Following the establishment of the German Democratic Republic on 7. October 1949, no attempts were made to restart plastic production at the Mittenwalde location. Instead of this, the “Volkseigene Betrieb” (VEB) Erdöl- und Erdgaserkundung Mittenwalde was formed there on 1. October 1962 (now: Untergrundspeicher- und Geotechnologie-Systeme GmbH). Acrylic was not manufactured in East Germany initially. Although the “country of workers and farmers” expected plastics to boost the economy emphatically, the focus was on polyethylene, polyvinyl chloride and polystyrene (Schrader 1962, 14). For the time being, the chances for polymethyl methacrylate (PMMA) were poor: “After 1945, the end of the 2nd World War with its devastating consequences, such as the division of Germany into two halves, no equipment was available on the territory of what is now the German Democratic Republic which permitted the production of such a thermoplastic in all its versatility” (VEB Stickstoffwerk Piesteritz, undated, 3).
With the chemistry programme introduced on 4. November 1958, the Socialist Unity Party of Germany (SED) focussed on expansion of plastics production, with the aim of stimulating an “economic miracle” of its own under the motto: “Chemistry provides bread – prosperity – beauty”.
“Improving the standard of living of all working people is one of the most important tasks of the social system in socialist society. […] Tremendous efforts are being made in the GDR to increase the production of plastics or to start the production of such plastics, for which the necessary conditions exist or can be created. […] If more new, modern materials are to be available, then this assignment must be tackled first of all via the rapid establishment or reconstruction of production facilities, i.e. chemical factories” (Schrader 1962, 9).
This applied not least of all to PMMA: “In view of the massive growth of our publicly owned industry, the lack of such a plastic was making itself felt to an increasing extent, so that this gap had to be closed as quickly as possible by carrying out development work” (VEB Stickstoffwerk Piesteritz, undated, 3).
“The conditions for synthesis of the methacrylic acid methyl ester needed for this purpose were […] satisfied particularly effectively” at VEB Stickstoffwerk Piesteritz in the town of Wittenberg (VEB Stickstoffwerk Piesteritz, undated, 3). The reason: “Acetone and sodium cyanide are the source materials, in addition to sulphuric acid and methanol”. Sodium cyanide “can be obtained by blending calcium cyanamide (nitrolime) with coal and sodium chloride (common salt) in electric furnaces. Piesteritz is the first place that comes to mind when one hears the word nitrolime” (Raubach 1960, 108). The methacrylic acid methyl ester produced “for all practical purposes represents a semi-finished product from which transparent solid material is produced by polymerisation. This product was given the trade name ‘Piacryl’ (Piesteritzer Acrylate)” (VEB Stickstoffwerk Piesteritz, undated, 3).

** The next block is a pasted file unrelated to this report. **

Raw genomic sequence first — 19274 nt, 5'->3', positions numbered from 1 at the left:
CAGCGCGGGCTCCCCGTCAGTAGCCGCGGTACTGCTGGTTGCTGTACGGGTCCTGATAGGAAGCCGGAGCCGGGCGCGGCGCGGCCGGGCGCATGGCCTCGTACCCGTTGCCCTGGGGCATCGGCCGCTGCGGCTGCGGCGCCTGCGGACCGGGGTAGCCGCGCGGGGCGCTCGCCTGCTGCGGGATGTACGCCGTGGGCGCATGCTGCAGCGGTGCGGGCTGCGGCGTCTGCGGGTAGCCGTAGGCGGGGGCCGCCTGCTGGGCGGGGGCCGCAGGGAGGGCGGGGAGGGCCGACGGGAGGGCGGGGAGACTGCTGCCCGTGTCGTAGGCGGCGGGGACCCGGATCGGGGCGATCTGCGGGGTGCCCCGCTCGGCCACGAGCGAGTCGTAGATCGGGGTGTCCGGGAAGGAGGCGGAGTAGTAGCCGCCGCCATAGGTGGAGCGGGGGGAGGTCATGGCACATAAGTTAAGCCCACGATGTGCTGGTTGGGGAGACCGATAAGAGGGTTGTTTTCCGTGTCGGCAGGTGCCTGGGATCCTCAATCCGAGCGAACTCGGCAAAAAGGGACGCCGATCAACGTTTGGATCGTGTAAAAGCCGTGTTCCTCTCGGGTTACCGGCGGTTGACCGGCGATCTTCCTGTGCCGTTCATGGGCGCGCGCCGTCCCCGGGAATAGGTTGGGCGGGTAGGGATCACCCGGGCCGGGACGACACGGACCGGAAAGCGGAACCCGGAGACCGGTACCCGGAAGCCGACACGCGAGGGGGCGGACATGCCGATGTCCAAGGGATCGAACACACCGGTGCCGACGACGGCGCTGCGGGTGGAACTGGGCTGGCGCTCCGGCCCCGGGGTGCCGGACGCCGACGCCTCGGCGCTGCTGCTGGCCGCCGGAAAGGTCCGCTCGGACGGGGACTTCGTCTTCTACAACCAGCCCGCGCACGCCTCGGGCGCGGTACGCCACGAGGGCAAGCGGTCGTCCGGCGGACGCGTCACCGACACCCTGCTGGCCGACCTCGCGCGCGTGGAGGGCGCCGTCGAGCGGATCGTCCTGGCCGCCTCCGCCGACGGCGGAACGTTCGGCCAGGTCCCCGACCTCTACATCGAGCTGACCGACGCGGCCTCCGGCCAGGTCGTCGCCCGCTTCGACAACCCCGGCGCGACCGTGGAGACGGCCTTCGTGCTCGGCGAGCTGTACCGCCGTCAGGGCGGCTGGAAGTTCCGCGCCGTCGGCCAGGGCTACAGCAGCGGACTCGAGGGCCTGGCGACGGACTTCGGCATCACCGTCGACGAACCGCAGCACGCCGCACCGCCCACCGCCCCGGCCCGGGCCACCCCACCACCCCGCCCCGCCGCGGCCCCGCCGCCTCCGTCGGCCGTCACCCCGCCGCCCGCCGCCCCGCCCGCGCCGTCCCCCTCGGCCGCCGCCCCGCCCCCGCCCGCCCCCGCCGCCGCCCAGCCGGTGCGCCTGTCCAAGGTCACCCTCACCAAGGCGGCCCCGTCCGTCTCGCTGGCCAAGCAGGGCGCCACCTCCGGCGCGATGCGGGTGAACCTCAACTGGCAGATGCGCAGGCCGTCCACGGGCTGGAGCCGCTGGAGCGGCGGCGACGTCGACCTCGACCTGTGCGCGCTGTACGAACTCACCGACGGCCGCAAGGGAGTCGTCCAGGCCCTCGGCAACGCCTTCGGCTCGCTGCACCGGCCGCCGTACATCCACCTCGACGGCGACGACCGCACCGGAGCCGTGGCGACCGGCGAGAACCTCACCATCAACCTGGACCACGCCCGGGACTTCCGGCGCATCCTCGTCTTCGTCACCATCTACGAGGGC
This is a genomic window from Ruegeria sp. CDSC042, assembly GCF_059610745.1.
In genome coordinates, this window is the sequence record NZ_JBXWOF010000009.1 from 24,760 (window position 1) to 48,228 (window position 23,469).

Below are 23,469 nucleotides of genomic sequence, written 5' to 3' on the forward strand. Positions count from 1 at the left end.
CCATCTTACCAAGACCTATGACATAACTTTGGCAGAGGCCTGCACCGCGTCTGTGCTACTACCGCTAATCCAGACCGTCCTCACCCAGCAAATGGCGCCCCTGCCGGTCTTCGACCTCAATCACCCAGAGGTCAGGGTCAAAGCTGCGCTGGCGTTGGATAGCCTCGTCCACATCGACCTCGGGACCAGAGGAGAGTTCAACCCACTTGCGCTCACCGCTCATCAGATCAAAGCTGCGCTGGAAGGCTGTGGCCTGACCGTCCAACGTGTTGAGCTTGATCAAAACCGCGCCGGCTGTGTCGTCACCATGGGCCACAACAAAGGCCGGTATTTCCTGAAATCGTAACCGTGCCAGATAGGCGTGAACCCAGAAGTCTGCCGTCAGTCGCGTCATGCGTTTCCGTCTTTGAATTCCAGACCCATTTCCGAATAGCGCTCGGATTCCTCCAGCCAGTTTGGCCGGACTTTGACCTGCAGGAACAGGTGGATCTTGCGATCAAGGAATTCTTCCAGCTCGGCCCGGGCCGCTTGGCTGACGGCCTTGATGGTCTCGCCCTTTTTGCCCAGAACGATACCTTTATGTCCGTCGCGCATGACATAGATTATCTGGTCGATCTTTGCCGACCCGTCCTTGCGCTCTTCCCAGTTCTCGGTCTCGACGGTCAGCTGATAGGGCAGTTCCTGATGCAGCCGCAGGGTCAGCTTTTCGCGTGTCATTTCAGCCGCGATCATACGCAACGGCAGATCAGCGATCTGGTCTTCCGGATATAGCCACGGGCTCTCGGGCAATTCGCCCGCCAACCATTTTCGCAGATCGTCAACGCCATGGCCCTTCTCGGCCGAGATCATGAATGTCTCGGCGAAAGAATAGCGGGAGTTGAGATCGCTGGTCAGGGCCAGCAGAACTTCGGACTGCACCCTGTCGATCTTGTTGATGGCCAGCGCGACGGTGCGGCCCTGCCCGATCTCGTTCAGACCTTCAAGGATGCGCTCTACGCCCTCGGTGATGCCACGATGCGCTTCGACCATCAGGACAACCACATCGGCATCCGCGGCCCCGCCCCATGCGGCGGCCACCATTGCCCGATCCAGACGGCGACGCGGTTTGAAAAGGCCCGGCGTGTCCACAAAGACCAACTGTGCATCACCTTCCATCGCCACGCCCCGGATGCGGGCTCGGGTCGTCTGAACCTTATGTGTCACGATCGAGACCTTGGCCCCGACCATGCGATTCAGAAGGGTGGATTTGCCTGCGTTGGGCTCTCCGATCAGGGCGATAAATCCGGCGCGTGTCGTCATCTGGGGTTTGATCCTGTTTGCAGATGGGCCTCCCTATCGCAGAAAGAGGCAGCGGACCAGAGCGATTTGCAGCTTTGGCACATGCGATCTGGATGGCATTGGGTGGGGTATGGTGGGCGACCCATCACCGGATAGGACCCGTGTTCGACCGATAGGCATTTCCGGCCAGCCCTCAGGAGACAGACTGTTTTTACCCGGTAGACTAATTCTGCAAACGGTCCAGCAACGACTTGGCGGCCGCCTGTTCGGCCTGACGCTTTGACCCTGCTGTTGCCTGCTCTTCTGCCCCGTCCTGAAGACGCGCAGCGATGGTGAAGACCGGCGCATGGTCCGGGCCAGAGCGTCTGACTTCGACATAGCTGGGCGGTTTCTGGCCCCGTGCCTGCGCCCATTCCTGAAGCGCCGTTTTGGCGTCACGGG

The new acrylic production equipment in Piesteritz came into operation in 1958 (Chemistry Museum 2004; see also Beneke 2006, 26-27). The plastics portfolio of the company also included the melamine resin moulding compound Meladur, the dicyandiamid resin moulding compound Didi and the urea resin foam plastic Piatherm (Böhme and Ludwig 2012, 41). Piacryl consisted of the materials P I, P II, P S, P SL 10 and P SL 5, which differed in their thickness tolerances and optical distraction properties (VEB Stickstoffwerk Piesteritz 1967, 3). Like acrylic, Piacryl was also “produced by polymerisation with initiators in silicate glass moulds” (VEB Stickstoffwerk Piesteritz 1967, 2), to be more exact: between panes of silicate glass (Raubach 1960, 108-109). “Such a ‘glass block’ is a wonderful sight. It is so transparent that we can still read the finest of texts with a thickness of 2 m […]. The only other material that has such outstanding optical properties is heavy crystal glass “(Raubach 1960, 110).
Like acrylic, organic glass “made in East Germany” could be thermoformed, cut, sawn, filed, planed, milled, drilled, rasped, turned, threaded and ground (VEB Stickstoffwerk Piesteritz 1958, 5-11). The range of applications at a glance:
Aircraft, vehicle and boat manufacturing,
Safety glass for protective goggles, sight glasses, covers,
Insulation components (VEB Stickstoffwerk Piesteritz 1967, 2; Just 1962, 150, on the other hand, states: “mediocre electrical properties, not in common use as an insulation material“),
Bone substitute (jaw, skull), prosthetic joints, dental prosthetics (dental braces, dentures, crowns, bridges), “artificial kidneys” (VEB Stickstoffwerk Piesteritz 1967, 2), illuminated surgical instruments, biological and medical specimens.
A highly versatile jack of (almost) all trades, although Raubach 1960, 112 dampens the euphoria a little: “There has up to now never been and there never will be a material with which everything can be made. It goes without saying that acrylic has limitations too. Its shortcomings are, for example, the formation of small cracks and its low resistance to most organic solvents with the exception of benzenes. Extensive improvements have, however, already been made here as well, e.g. via copolymerisation such substances as acrylonitrile”.
The Piacryl story in Piesteritz ended in 1990, when the GDR was history. VEB Agrochemie Piesteritz became Stickstoffwerke AG Wittenberg-Piesteritz (Chemistry Museum 2004). In 1993, SKW Stickstoffwerke Piesteritz GmbH was established, which built on the location’s traditions, although it did not act as its legal successor. It focusses on the production of nitrogen fertilisers. The plant is now the biggest manufacturer of ammonia and urea in Germany.
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Eva Wittig: Shaping the future for 100 years. Röhm GmbH from 1907 to 2007. Munich: Peschke, 112 pages